Mattie delivered her last boy in July of 1895. They named him Cuthbird Davis after his uncle but everyone dubbed him "Bud" which stuck throughout his lifetime. Mattie's good neighbor, Obedience Tiger served as her midwife but Mattie had a pretty hard time in delivery. "Obedience tell you. You no have more children. Tell Billy, 'No!'" Mattie smiled weakly. Obedience stayed with her several days afterward to make sure she was all right and cooked for the boys and Billy.
Mary Ann and Nancy came to help, also, but Obedience was the one who seemed to know the most about birthing herbs that made Mattie's delivery a little less painful. Her knowledge of herbs came from her Chickasaw background. She fed Mattie a strange soup that helped to strengthen Mattie after delivery. As Mattie recovered, Obedience scolded Billy that he didn't have enough meat in the house. She took Worth home with her one day and he returned with a half side of hog, almost more than he could carry. Every day she came back and cooked meat for Mattie until she was strong again.
Owen and Baby Bud were the only two left at home in '95. The other boys were in school most of the day. Owen was five and a constant trial to his mother. He was so full of energy and play that she finally assigned Billy to watch after him while she took care of the other chores and baby Bud.
Billy took Owen to the fields with him almost every day. Owen soon idolized his dad and followed him wherever he went. If Billy went into Paucanla to the post office or to the general store to pick up supplies, Owen tagged along too. Pretty soon, everyone was calling the two "Big Billy and Little Billy."
When Owen reached his fifth birthday, Billy taught him to ride a horse. Owen was still too short to get on the horse by himself but if his dad put him in the saddle, he learned quickly to hold the reins right and how to move them so the horse would turn left or right.
One day, Mattie called Owen to the house. "Owen, do you think you could ride Old Blue to the store and get me some crackers?" Owen chirped a happy yes. "Well, here's a dollar. I'll put you on Old Blue and you ride down to McCracken's store and get me some crackers."
Owen was about to burst with pride that his mother would not only entrust him with a dollar, but would send him off on such an important mission. He put the silver dollar deep in his pocket and allowed his mother to put him up on Old Blue, an old gelding that was gentle as a lamb.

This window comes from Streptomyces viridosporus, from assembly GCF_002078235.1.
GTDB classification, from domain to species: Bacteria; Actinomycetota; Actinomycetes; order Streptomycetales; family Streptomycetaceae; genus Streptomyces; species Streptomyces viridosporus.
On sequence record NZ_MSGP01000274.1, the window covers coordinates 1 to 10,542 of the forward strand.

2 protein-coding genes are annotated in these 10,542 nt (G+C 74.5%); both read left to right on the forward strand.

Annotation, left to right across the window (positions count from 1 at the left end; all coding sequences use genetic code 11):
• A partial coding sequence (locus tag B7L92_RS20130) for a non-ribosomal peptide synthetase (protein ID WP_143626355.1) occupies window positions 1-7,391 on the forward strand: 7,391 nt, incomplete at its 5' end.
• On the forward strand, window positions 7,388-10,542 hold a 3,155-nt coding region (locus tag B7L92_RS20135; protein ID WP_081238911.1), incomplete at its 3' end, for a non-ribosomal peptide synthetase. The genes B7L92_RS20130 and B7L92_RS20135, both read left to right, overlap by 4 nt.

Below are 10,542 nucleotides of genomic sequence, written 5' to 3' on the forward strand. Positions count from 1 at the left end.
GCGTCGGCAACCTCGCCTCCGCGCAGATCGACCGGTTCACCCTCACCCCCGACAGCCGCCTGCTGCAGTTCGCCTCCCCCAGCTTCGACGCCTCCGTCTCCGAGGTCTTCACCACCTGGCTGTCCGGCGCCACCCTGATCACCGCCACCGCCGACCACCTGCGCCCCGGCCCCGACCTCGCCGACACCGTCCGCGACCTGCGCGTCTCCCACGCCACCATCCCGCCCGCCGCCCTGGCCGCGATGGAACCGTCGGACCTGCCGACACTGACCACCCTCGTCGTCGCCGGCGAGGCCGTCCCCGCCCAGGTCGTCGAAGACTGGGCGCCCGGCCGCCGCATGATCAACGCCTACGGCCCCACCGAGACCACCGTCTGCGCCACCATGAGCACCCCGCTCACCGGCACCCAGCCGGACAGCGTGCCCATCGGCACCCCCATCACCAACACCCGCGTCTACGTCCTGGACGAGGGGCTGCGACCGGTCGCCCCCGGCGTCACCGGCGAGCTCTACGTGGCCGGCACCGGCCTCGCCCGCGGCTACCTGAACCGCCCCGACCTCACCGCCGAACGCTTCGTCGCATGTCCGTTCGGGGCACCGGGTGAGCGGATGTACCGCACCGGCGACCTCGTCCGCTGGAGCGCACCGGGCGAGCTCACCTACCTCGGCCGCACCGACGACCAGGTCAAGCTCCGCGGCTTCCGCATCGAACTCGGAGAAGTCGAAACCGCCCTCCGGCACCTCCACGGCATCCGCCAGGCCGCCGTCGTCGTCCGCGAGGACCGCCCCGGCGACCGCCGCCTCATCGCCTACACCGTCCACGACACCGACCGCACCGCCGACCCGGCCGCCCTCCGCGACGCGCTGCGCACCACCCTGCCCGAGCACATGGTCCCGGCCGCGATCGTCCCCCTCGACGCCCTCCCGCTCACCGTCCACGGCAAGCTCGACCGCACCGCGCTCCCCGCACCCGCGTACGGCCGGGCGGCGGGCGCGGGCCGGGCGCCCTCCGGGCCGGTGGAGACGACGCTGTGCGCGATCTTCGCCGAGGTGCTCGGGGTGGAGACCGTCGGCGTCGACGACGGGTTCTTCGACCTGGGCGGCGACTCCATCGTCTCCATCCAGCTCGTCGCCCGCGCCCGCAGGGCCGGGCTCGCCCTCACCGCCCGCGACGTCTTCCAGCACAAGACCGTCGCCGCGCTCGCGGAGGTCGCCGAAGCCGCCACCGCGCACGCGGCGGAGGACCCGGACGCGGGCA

Mattie pointed him in the right direction and off they went. It was only about a mile into town and McCracken's feed store so Owen got there in a short time. When Mr. McCracken saw Owen ride up, he went outside and helped Owen off the horse.
"Well, young man! What can I do for you?" Owen followed Mr. McCracken into the store and announced, "My mother wants some crackers." Mr. McCracken smiled down at Owen and said, "All right. How many crackers do you want?" Mattie had not given Owen that piece of information so Owen had to think about that for awhile.
He reached into his pocket and pulled out the silver dollar. "A dollar's worth," he said. Mr. McCracken was a bit surprised. "A dollar's worth? That's a lot of crackers, Owen. Are you sure?" Owen looked at the dollar again and said, with confidence, "Yep!"
So, Mr. McCracken went to the large cracker barrel and began loading an empty twenty-five pound flour bag full of crackers. When he finished with that bag, he filled another. When he finished, he took Owen back outside, tied the two large bags of crackers onto his saddle horn and put Owen back in the saddle, then turned Old Blue toward home.
All went well for awhile until one of the bags of crackers came untied and fell to the ground. Owen managed to stop Old Blue and wiggle his way off the horse to the ground. He got the fallen bag of crackers but then he couldn't get back up on the horse. So, he began walking, leading Old Blue and trying to carry that big bag of crackers.
That was not going too well, at all! He finally came to an old stump by the road that he could stand on to get on Old Blue. Still, he could not get the big bag of crackers retied to the saddle horn. So, he decided to sit down and just eat the crackers that had fallen. He ate and ate until he was about to burst and choke, too! So, he finally decided to leave them and come back later to get the extra bag.
When he finally got home, Mattie just about had a fit over Owen's bag of crackers. Billy laughed at both of them until tears ran down his face.
It was clear that Owen was going to be an adventuresome lad. When he wasn't following his dad around, he was pretending to do the things he saw his dad do-like smoke a pipe! When he saw his Grandmother's clay pipe one day, he decided to steal it and smoke it. He slipped the pipe into his coat and ran off behind a barn to smoke.